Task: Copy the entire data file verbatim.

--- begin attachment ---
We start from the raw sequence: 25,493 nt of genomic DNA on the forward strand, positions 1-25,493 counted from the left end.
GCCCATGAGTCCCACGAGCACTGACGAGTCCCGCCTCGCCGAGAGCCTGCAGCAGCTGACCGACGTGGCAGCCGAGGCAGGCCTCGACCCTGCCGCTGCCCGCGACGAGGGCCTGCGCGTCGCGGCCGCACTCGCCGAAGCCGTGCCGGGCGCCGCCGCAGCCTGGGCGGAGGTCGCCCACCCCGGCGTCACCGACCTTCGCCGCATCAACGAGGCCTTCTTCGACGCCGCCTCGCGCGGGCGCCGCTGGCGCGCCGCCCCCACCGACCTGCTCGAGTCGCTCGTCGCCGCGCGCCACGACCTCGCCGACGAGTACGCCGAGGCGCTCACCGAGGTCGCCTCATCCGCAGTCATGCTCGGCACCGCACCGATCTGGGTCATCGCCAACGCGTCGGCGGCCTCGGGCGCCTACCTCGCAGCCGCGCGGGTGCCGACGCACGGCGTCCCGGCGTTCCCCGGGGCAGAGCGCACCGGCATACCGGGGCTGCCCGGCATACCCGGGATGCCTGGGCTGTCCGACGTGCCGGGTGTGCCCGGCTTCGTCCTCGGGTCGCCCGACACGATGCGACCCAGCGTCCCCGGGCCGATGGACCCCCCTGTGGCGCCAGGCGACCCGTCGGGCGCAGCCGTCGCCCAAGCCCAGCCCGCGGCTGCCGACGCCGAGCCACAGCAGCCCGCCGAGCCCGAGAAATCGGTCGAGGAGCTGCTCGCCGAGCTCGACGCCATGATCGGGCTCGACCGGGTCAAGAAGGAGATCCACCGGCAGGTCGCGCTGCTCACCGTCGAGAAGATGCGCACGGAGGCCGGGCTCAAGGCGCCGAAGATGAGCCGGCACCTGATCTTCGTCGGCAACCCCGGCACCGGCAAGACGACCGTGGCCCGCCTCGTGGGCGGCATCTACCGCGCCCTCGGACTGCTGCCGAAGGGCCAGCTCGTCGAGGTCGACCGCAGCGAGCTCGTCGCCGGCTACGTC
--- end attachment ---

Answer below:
We start from the raw sequence: 25,493 nt of genomic DNA on the forward strand, positions 1-25,493 counted from the left end.
GCCCATGAGTCCCACGAGCACTGACGAGTCCCGCCTCGCCGAGAGCCTGCAGCAGCTGACCGACGTGGCAGCCGAGGCAGGCCTCGACCCTGCCGCTGCCCGCGACGAGGGCCTGCGCGTCGCGGCCGCACTCGCCGAAGCCGTGCCGGGCGCCGCCGCAGCCTGGGCGGAGGTCGCCCACCCCGGCGTCACCGACCTTCGCCGCATCAACGAGGCCTTCTTCGACGCCGCCTCGCGCGGGCGCCGCTGGCGCGCCGCCCCCACCGACCTGCTCGAGTCGCTCGTCGCCGCGCGCCACGACCTCGCCGACGAGTACGCCGAGGCGCTCACCGAGGTCGCCTCATCCGCAGTCATGCTCGGCACCGCACCGATCTGGGTCATCGCCAACGCGTCGGCGGCCTCGGGCGCCTACCTCGCAGCCGCGCGGGTGCCGACGCACGGCGTCCCGGCGTTCCCCGGGGCAGAGCGCACCGGCATACCGGGGCTGCCCGGCATACCCGGGATGCCTGGGCTGTCCGACGTGCCGGGTGTGCCCGGCTTCGTCCTCGGGTCGCCCGACACGATGCGACCCAGCGTCCCCGGGCCGATGGACCCCCCTGTGGCGCCAGGCGACCCGTCGGGCGCAGCCGTCGCCCAAGCCCAGCCCGCGGCTGCCGACGCCGAGCCACAGCAGCCCGCCGAGCCCGAGAAATCGGTCGAGGAGCTGCTCGCCGAGCTCGACGCCATGATCGGGCTCGACCGGGTCAAGAAGGAGATCCACCGGCAGGTCGCGCTGCTCACCGTCGAGAAGATGCGCACGGAGGCCGGGCTCAAGGCGCCGAAGATGAGCCGGCACCTGATCTTCGTCGGCAACCCCGGCACCGGCAAGACGACCGTGGCCCGCCTCGTGGGCGGCATCTACCGCGCCCTCGGACTGCTGCCGAAGGGCCAGCTCGTCGAGGTCGACCGCAGCGAGCTCGTCGCCGGCTACGTC